Here are my thoughts on the ending:
(view spoiler)[Before Eric was really in the picture as anyone other than the creepy vampire sheriff that wanted to use Sookie to his own gain, I preferred Sam over Bill for Sookie. I do like Eric, but I don't think Eric and Sookie would have worked long term. I can't deny that he cared about her, but I think his old fashioned viking-virtues would have made Sookie a prisoner in their relationship. He thought he knew best and would have forced his decisions (i.e. turning her, moving her to and hiding her in Oklahoma) onto her without a second thought. It wouldn't have been a HEA for her.
Sam has always been the one in the background, being supporting of Sookie and helping her when he was able. They've always had a close relationship and I think they've both always felt some sort of mutual attraction, even if they didn't act on it. Sam also has the added benefit of not being mixed up in supernatural politics in the same way that Bill, Alcide, Quinn and Eric are. Sookie has had a lot of terrible things happen to her since she got involved with the supernaturals and I think she deserves to be with someone that's going to give her a little more predictable of a life. (hide spoiler)]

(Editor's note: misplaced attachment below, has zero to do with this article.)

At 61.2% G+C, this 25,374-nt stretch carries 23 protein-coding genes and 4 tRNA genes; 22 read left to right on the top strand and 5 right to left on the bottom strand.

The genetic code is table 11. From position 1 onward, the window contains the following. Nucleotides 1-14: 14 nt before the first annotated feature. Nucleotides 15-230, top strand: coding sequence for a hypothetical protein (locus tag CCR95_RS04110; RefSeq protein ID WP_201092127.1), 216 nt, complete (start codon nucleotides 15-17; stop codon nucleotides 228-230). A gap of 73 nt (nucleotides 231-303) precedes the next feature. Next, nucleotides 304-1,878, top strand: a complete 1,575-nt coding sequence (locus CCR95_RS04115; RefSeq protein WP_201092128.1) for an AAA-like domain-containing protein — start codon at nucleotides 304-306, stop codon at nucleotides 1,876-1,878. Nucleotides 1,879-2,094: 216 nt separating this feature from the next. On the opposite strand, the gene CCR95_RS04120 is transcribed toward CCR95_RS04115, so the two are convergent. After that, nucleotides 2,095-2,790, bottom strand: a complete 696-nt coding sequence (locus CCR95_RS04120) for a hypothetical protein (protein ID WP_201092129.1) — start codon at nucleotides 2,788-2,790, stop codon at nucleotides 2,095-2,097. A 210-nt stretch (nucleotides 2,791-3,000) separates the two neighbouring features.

Now that I've got out my thoughts about the end of the series, I'm going to talk about this book on it's own. I can't put my finger on why exactly, but I didn't feel like the book was done.
The cameos from all the characters throughout the series who came back to stand with Sookie seemed like filler to make up for the lack of story. I almost felt like nothing really happened in the book, it was much slower-paced than others in the series.
The development of Sookie's overall relationship status was awkward. True, it was an awkward situation all round, but it just seemed poorly done from the writing side of things.
It was poorly edited. I don't know if Harris was too close to the deadline and didn't get enough proofreading in or what, but I caught several glaring typos where words were literally missing from sentences - and that really irks me.
So, overall, I'm okay with where the series ended up but I'm not happy with this book on it's own. Even though I didn't LOVE the other books or think they were overly literary, I found them fun fluff reads and this book disappointed that expectation.